The stations will offer numerous 350kW chargers, 24/7 scheduled onsite staff, pull-through stations for EVs towing, Plug and Charge compatibility, and protective canopies to ward off weather. Much like one would expect from a rest stop, they’ll offer restrooms, food, free WiFi, and the like.
GM customers have special incentives to use these chargers, as they’ll have the capacity to reserve chargers ahead of time and will receive discounts on charging fees.
Want to locate one of these charging stations? Part of the planned allure of these eventual 500 charging stations is a seamless digital user experience that been built into the network. You might choose GM’s myRewards Plus app, which offers food, drink, and merchandise for all EV owners, regardless if they own a GM product or not. Additionally, EVgo apps point out these and other charging stations available for your charging needs.
How 500 Charging Stations is Just One Element of a Complicated EV Adoption Picture
This GM/ Pilot Flying J/ EVgo collaboration is part of a larger system-wide effort to enhance consumer ease of transitioning to all-electric transportation The need to move the EV charging experience from fraught to trouble-free, from stressful to straightforward has to occur across all makes and moves of EVs, including but also beyond Tesla with its Supercharger network. Public charging has experienced growth in every quarter since 2019, and, in the first quarter of 2023, public charging ports accounted for about 88% of all charging ports , which total 161,562 individual sites, according to the US Office of Energy Efficiency and Renewable Energy. The number of charging ports is an important measure of available EV infrastructure and represents the number of EVs that can charge simultaneously at charging stations across the country.
EV sales are still growing strongly, but that demand is not keeping up with the expectations of carmakers and other companies that have invested billions of dollars in the EV space. Ben Prochazka, executive director of the Electrification Coalition, explained to US News some background about perceived diminishing EV sales. “The rhetoric has been that there are challenges in the market,” Prochaska began. “The reality is we’re continuing to see strong sales, strong growth. There are still things that we need to do and that need to move faster. So I don’t know if I would call it a pullback. There’s a lot of opportunity to continue to do more to help build consumer interest and confidence in this shift.”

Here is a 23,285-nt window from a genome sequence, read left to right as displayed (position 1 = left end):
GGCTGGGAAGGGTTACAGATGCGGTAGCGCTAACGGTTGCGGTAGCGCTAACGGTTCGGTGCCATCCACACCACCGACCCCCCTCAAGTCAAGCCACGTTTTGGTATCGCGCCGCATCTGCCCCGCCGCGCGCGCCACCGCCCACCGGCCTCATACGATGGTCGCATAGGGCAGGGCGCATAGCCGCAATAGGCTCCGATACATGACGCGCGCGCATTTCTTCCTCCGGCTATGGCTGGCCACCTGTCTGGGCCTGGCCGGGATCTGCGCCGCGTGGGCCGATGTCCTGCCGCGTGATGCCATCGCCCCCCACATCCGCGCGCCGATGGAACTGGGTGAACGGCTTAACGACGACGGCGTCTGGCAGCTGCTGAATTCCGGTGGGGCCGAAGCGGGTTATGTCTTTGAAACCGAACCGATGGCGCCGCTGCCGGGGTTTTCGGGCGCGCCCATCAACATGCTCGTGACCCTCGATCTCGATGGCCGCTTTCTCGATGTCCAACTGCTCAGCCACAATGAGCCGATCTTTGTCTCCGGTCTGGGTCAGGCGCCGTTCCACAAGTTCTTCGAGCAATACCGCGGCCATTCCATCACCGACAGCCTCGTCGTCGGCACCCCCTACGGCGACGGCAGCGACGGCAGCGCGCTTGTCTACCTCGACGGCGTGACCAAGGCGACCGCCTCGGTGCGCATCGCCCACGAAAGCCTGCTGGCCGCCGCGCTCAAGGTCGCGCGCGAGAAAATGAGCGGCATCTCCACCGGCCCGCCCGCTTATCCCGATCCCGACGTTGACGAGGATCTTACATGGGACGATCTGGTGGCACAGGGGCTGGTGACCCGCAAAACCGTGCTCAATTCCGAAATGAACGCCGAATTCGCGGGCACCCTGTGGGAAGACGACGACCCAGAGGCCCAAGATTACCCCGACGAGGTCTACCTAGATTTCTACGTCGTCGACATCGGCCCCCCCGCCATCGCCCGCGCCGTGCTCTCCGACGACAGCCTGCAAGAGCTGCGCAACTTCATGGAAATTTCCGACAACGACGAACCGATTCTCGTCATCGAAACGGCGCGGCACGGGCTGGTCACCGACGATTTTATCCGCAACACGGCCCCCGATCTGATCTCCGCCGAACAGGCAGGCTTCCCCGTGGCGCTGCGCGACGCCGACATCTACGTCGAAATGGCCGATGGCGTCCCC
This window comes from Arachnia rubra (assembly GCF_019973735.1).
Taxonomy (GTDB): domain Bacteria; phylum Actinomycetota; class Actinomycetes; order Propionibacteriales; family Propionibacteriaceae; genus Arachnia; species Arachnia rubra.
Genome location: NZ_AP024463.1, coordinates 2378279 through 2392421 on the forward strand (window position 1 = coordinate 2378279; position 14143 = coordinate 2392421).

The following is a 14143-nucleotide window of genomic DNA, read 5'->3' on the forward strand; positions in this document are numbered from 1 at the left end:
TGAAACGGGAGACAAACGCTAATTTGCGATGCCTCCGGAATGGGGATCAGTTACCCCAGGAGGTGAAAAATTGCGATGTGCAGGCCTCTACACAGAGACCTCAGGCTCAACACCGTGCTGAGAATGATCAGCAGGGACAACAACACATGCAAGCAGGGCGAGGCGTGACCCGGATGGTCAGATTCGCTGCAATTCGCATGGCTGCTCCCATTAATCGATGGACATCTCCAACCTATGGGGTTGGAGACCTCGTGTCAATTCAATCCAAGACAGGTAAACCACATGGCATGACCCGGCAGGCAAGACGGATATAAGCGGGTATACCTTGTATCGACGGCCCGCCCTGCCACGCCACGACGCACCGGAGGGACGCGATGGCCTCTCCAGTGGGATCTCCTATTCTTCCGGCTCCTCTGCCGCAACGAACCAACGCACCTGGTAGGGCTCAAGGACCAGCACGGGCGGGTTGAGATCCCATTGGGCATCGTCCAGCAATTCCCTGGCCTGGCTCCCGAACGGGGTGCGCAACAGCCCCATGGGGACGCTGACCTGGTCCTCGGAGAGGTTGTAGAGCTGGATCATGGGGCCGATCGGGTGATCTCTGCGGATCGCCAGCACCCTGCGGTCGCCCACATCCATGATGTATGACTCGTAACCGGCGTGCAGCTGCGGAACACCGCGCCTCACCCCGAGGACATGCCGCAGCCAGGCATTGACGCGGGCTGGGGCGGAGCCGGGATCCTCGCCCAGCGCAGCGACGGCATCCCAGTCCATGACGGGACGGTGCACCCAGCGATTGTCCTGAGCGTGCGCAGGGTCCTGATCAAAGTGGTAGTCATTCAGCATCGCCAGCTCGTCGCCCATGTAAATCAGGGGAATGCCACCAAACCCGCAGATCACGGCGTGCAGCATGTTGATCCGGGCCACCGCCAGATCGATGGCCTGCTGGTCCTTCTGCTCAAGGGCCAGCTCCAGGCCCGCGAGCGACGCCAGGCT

Recognizing the their customers need as much access to charging as possible, GM has stated it will also use the North America Charging System, aka the Tesla Supercharger network — which will provide open-source charging ports for its future EVs. The trajectory is for the NCAS adapters to be available sometime in the first quarter of 2024, while the first GM-produced EV to feature Tesla’s charging port will appear on the scene the following year. The decision to enter into an agreement to use the NACS took place after announcing the 500 charging stations project with EVgo and Pilot.
While these moves seem positive for the expected rise in EV demand, Kristen Siemen, chief sustainability officer (CSO) at GM, appealed this week at COP28 for EV infrastructure and policy support to help make an all-electric transportation future a reality. Siemen called upon networks of electrification cooperation, saying “We also can’t make that transition on our own.” Support from an infrastructure standpoint needs to come via EV-favorable policies, she said.